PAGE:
Hoping For A Glimpse Of The Northern Lights On Halloween Weekend
No sooner had I installed the app than I’d deleted it again, smudging my index finger over the screen of my phone. Strange numbers and symbols had lit up the interface, arrows ticking back and forth on semi-circle charts. I’d understood none of it. ‘I just want it to tell me if I’ll be able to see them or not,’ I whined.
My excitement had been piqued by the morning’s weather report, the map indicating that the Aurora Borealis might be visible across most of the country that night, as far south as Stockholm. There’d been talk of a solar storm, a meteorological event with the power to illuminate the night sky with a magnificent display of colour and light. The science, when reduced to terms simple enough for me to grasp, described the northern lights as occurring when particles from the sun collide with atmospheric gases such as oxygen and nitrogen. That this might take place on Halloween weekend--in the run-up to Samhain, as the liminal veil thinned, and the nights grew darker--felt particularly significant, in ways perhaps more magical than empirical.
Sweden, particularly its rugged, sparsely populated north, has a certain mysterious allure to those of us from elsewhere. It’s a land deeply imbued with folklore; it honours nature and the seasons through the observing of many holidays and cultural traditions, celebrating cosiness and togetherness as central pillars of a functional society. Despite having a lot to answer for in its treatment of the country’s indigenous people, the Sami, and the fact that it, like any other rich Western power, has layers of political and societal inequities to contend with, Sweden largely maintains a good reputation to the outside world. I’ve found myself hooked on its magnetic pull, caught on the promise of a deepened connection to nature and a zealous devotion to mys, the lesser marketed version of Denmark’s popular hygge. I’ve hungrily sought to tick certain experiences off my newcomer bingo sheet: see a pair of moose run off between the trees (tick!), fill a basket with mushrooms picked fresh from the forest floor (tick!), glimpse the Aurora dancing across the starlit sky in a burst of hypnotic green (no tick, not even close).
I’ve always assumed that in order to witness the northern lights, one must chase them with a level of diligence and expertise many aren’t willing to commit. I’ve imagined some future version of myself wrapped in a reindeer’s hide, face turned up towards the night somewhere very far north, having paid through the nose for a guided excursion. My Swedish husband tells me that he caught the Aurora Borealis above him once, while driving on the motorway. That they chose to reveal themselves to him in such a mundane moment feels comical. I picture him leaning forward against the wheel, straining his eyes to see past the dirt on the windscreen and take in the light show in the sky.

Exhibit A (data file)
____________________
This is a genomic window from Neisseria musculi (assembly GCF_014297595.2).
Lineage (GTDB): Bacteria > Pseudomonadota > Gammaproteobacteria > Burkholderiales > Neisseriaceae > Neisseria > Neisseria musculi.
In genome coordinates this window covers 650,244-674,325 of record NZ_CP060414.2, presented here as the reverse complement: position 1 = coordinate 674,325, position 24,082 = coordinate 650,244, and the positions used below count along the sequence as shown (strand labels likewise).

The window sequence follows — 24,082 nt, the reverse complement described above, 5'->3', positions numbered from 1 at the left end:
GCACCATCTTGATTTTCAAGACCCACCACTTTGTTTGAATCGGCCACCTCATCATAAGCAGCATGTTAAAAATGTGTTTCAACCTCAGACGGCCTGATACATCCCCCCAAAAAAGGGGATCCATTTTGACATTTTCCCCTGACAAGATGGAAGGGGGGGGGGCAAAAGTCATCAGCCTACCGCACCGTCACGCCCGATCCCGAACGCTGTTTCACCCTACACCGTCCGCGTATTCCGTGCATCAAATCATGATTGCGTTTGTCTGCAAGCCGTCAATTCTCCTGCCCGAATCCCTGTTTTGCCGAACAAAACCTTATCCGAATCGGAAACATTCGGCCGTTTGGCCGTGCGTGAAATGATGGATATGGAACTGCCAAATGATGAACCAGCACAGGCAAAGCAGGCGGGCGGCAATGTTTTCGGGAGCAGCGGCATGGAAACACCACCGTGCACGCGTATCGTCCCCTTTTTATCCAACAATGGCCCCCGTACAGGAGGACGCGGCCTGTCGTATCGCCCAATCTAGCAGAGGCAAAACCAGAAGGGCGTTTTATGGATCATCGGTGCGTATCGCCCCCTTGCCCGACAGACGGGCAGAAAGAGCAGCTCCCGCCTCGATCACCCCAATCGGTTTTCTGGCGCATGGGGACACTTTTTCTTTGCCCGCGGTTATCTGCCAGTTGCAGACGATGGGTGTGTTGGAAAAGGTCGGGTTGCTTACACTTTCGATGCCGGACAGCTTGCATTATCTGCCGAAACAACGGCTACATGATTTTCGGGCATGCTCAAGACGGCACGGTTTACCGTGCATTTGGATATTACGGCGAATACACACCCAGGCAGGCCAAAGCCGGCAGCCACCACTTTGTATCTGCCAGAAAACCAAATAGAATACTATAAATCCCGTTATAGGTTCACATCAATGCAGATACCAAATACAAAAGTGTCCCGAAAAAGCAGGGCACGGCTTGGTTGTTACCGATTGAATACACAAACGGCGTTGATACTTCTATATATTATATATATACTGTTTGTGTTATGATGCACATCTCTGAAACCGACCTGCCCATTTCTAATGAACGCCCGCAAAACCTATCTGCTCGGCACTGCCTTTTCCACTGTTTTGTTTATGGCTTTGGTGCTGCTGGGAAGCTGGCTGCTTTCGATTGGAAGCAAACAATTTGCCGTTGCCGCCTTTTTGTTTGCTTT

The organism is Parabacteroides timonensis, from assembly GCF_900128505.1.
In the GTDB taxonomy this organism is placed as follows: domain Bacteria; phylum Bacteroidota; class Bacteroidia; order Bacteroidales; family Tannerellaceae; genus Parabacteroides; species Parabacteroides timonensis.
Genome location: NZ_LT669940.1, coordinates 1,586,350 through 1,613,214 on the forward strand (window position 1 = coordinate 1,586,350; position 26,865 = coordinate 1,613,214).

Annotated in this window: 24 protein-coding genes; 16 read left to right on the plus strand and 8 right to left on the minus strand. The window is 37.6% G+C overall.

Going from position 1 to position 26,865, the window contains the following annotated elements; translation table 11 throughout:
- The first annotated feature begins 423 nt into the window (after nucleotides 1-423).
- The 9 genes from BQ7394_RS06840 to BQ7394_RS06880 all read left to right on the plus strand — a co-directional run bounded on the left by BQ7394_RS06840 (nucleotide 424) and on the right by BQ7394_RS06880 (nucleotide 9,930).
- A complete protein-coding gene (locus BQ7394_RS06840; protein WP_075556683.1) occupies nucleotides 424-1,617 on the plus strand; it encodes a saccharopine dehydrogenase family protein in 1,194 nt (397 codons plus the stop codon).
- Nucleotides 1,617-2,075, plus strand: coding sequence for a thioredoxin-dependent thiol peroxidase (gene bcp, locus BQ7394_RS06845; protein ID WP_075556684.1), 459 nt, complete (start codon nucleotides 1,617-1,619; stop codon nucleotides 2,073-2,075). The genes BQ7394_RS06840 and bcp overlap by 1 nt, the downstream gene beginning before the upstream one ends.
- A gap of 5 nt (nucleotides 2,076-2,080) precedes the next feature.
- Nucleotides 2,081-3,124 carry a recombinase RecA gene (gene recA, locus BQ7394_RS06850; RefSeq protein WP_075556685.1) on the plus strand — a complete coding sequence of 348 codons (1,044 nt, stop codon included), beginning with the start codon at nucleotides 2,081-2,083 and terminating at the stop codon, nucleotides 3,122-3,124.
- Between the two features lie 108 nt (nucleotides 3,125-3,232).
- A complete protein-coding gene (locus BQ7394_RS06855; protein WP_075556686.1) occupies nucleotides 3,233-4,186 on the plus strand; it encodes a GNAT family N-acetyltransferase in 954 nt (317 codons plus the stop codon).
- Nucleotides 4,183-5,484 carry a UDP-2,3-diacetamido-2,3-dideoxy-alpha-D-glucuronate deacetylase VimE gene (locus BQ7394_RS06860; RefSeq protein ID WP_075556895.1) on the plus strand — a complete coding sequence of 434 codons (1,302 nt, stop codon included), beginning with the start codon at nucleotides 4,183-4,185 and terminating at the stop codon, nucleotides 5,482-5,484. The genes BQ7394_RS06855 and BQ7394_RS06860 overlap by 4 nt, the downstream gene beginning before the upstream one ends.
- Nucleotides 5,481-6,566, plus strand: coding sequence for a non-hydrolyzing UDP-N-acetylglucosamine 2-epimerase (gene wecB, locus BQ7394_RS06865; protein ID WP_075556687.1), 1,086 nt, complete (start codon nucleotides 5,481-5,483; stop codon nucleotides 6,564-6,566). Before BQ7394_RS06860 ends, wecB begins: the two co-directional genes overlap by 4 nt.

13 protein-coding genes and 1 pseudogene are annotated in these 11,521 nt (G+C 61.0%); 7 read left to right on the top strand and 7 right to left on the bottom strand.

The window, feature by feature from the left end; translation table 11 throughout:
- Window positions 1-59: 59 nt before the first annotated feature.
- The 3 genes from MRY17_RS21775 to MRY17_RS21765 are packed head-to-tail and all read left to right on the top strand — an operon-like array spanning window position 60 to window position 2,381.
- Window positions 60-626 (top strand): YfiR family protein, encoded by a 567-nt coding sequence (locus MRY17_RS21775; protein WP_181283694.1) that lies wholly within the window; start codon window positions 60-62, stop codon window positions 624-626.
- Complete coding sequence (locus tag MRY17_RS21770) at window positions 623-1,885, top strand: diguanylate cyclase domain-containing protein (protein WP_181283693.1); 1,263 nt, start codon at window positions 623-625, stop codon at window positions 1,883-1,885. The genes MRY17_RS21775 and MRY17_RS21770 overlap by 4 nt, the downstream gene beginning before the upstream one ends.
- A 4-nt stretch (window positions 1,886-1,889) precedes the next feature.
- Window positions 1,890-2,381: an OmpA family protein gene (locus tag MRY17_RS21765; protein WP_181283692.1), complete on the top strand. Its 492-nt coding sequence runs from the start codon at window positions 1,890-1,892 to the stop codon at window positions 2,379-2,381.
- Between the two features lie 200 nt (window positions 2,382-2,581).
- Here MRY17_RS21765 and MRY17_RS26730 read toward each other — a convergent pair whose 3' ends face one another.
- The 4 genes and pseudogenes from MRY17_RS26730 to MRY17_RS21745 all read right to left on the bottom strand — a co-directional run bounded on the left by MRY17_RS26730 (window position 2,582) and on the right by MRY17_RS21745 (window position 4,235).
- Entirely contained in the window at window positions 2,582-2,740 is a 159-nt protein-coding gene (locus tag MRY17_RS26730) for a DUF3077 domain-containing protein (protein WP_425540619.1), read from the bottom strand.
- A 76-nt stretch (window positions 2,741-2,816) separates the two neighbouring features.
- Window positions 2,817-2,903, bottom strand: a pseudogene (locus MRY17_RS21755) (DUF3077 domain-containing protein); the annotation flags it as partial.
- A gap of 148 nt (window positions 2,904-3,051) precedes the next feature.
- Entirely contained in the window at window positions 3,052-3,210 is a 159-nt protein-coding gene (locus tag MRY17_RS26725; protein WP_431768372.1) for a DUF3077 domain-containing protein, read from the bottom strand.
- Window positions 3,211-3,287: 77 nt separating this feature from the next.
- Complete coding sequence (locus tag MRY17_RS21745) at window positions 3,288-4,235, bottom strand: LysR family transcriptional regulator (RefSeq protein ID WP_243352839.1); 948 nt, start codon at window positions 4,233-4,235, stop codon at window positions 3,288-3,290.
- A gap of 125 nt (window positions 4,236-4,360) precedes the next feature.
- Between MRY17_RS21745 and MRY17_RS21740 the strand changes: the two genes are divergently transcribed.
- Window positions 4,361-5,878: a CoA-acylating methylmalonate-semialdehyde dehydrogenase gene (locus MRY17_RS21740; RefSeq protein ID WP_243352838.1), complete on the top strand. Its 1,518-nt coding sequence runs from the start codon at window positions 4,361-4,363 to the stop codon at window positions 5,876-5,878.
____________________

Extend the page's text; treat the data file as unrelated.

Something about the fact that seeing such a magical phenomenon could be as simple as stepping out onto our porch on a clear winter’s night fills me with excited glee. It’s that pull again, the novelty of living somewhere with an abundance of natural beauty, potential and myth; the way that beauty sometimes masks the things we don’t want to see in ourselves and the world around us. On a clear night, we can see every star and constellation dusted lightyears above us. It can make me forget, that crystal-clear expanse; forget about the fragile balance of nature and industry playing out at ground level, rooted in ancient woodland and the tense negotiations of the coalition government. It can make me forget that I’ve longed for the artificial glow of the city of late, a nostalgia so strong it has made me question the lifestyle I’ve chosen.
There are many mythological interpretations of the Aurora Borealis, both globally and within Scandinavia. Some stories told that the light was reflected off the shields of the Valkyrie as they led fallen Viking warriors to Valhalla. In Finland, the name for the phenomenon reflects the belief that it was caused by a fox’s tail sparking as it ran through the snow. I’m enchanted by the ways we used to see things, how no wealth of scientific explanation can numb the otherworldly underpinnings of the natural events we revere. That it can be explained in these terms makes it no less captivating, of course; but I wonder if we need these urban legends and folklores, if we need to assign greater meaning to our experience of nature, lest it feel too arbitrary, too incidental. Perhaps, while we seek to box everything up as an act of science or the divine, we also want to preserve a sense of awe in the face of the great unknown.
The night before Halloween, we light candles and turn off the lights. The sky wears a heavy cloak of fog, clouding the stars underneath it. We know we won’t see the Aurora, but still, we step out onto the porch at midnight, hoping for an impossible glimpse.